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“The Pharmaceutical Industry in Figures” report


Latest “The Pharmaceutical Industry in Figures” report reveals that the pharmaceutical industry is the most R&D intensive industrial sector in Europe and in 2020, it invested an estimated €39,000 million in R&D in Europe. It directly employs some 830,000 people across the region and for every person employed in the pharmaceutical industry, three people are employed up and downstream. The industry contributes nearly €122 billion to the EU-27 trade balance, the highest by a considerable margin, of the research-based sectors.

Speaking about the publication, EFPIA President, Hubertus von Baumbach said. “The data shows that Europe has a strong foundation on which to build its position as a global research and innovation centre. But the data also highlights the gradual migration of economic and research activity to other regions of the world. In order to realise the shared ambition of Europe being a world leader in life-science innovation it is critical that Europe uses the Industrial and Pharmaceutical Strategies to maintain and develop a predictable, robust regulatory framework, embrace the power of digitalisation and ensure an innovation-supportive incentives and IP ecosystem.”

COVID-19 has had an impact on many aspects of our lives and has shown the inextricable link between our health and our economic prosperity. In responding to the crisis, the research-based pharmaceutical industry has proven its innovation capabilities and global supply chain resilience. Over the coming months and years, it can and should play a key role in driving Europe’s recovery, building resilience and future growth while ensuring faster, more equitable access for patients across Europe.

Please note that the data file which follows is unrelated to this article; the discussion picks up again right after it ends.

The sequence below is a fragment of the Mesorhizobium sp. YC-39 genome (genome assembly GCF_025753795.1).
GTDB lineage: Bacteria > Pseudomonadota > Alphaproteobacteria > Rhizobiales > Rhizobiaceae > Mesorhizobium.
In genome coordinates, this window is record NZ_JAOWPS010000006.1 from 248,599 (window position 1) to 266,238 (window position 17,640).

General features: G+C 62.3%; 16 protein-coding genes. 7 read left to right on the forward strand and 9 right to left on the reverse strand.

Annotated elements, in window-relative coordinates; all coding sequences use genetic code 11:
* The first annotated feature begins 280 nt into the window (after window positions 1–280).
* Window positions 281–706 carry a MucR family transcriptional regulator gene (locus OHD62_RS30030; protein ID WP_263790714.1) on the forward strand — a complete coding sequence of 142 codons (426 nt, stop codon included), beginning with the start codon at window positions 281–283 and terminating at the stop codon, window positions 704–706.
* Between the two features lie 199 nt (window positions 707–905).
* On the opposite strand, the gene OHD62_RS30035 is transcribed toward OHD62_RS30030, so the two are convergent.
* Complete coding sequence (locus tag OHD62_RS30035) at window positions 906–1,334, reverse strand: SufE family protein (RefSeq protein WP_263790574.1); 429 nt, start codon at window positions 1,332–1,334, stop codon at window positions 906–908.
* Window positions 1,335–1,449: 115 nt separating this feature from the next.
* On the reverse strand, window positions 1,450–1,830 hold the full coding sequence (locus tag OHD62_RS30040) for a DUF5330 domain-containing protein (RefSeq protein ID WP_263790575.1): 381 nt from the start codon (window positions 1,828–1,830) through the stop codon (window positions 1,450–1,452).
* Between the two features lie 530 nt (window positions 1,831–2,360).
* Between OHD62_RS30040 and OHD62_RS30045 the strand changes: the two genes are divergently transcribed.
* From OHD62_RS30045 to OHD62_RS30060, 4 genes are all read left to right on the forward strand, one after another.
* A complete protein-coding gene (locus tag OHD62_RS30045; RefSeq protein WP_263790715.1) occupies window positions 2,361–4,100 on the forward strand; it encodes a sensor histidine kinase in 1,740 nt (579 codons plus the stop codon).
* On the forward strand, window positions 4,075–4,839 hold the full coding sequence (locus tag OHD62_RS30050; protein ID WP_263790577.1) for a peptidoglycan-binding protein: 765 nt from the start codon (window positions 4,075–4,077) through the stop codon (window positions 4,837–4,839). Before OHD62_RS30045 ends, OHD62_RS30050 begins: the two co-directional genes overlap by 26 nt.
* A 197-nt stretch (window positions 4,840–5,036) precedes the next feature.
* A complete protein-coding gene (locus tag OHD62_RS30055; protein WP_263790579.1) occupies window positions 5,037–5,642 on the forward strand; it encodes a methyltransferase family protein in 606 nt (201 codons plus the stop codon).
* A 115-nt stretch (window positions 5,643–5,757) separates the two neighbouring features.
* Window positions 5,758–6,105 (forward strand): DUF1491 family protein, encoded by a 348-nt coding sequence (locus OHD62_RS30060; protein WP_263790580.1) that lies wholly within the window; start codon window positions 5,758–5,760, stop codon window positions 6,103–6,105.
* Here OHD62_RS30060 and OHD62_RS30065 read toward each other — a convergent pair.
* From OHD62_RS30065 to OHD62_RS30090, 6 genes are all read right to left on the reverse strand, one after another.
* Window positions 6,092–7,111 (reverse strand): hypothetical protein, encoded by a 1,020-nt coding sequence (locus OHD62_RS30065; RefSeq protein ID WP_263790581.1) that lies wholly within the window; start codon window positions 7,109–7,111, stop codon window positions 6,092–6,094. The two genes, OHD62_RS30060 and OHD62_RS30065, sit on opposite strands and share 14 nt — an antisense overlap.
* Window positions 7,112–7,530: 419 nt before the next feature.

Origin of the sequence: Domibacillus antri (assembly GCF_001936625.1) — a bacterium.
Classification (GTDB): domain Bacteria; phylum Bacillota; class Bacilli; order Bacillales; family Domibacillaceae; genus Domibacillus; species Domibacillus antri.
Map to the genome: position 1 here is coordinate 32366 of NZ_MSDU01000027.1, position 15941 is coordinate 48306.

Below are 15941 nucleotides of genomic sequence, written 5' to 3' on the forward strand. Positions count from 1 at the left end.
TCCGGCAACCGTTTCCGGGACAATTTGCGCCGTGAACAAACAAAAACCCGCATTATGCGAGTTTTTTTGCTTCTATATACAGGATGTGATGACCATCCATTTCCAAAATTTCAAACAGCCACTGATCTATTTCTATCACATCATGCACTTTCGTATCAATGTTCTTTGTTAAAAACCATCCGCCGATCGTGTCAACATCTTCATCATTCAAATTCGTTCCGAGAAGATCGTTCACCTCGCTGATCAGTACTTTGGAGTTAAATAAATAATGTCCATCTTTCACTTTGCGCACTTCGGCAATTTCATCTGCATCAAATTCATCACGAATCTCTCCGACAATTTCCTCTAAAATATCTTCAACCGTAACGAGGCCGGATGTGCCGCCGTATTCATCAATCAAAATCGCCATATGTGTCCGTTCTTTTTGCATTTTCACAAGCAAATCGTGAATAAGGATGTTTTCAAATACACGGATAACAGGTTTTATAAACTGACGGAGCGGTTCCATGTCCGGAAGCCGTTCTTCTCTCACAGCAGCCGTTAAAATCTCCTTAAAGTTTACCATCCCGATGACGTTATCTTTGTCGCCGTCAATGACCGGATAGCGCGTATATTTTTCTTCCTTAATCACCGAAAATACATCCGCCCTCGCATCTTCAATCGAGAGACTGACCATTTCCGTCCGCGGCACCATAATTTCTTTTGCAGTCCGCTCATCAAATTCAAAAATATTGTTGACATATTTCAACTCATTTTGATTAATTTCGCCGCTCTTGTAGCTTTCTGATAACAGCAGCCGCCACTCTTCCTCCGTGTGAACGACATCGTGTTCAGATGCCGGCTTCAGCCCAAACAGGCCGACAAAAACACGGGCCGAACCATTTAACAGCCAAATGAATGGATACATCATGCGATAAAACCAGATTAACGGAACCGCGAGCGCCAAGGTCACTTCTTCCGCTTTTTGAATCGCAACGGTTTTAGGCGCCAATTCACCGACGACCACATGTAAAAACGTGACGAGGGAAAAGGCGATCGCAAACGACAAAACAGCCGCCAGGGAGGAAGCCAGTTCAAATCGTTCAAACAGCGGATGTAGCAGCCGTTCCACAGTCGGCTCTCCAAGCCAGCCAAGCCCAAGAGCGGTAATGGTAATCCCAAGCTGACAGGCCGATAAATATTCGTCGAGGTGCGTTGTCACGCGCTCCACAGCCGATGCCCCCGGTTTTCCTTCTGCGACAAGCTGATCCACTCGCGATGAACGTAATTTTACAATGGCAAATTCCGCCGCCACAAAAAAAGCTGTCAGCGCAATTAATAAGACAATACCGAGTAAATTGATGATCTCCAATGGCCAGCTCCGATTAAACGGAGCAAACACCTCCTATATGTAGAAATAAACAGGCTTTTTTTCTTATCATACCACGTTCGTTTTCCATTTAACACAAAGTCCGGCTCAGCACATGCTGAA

Main findings:


  • Already, the industry has contributed to significant improvements in patient well-being. Today’s European citizens can expect to live up to 30 years longer than they did a century ago. Some major steps in biopharmaceutical research, complimented by many smaller steps, have allowed for reductions in mortality

  • As well as driving medical progress by researching, developing and bringing new medicines that improve health and quality of life for patients around the world, the research-based pharmaceutical industry is a key asset of the European economy. It is one of Europe’s top performing high-technology sectors.

  • In 2020 pharmaceutical industry invested an estimated € 39,000 million in R&D in Europe. It directly employs some 830,000 people and generates about three times more employment indirectly – upstream and downstream – than it does directly (PwC, Economic and societal footprint of the pharmaceutical industry in Europe, June 2019). However, the sector faces real challenges. Besides the additional regulatory hurdles and escalating R&D costs, the sector has been severely hit by the impact of fiscal austerity measures introduced by governments across much of Europe since 2010. There is rapid growth in the market and research environment in emerging economies such as Brazil, China and India, leading to a gradual migration of economic and research activities from Europe to these fast-growing markets. During the period 2015-2020 the Brazilian, Chinese and Indian markets grew by 11.3%, 4.8% and 10.0% respectively compared to an average market growth of 5.0% for the top 5 European Union markets and 4.9% for the US market (source: IQVIA MIDAS, April 2021). In 2020 North America accounted for 49.0% of world pharmaceutical sales compared with 23.9% for Europe. According to IQVIA (MIDAS April 2021), 63.7% of sales of new medicines launched during the period 2015-2020 were on the US market, compared with 17.4% on the European market (top 5 markets). The fragmentation of the EU pharmaceutical market has resulted in a lucrative parallel trade. This benefits neither social security nor patients and deprives the industry of additional resources to fund R&D. Parallel trade was estimated to amount to € 5,758 million (value at ex-factory prices) in 2019.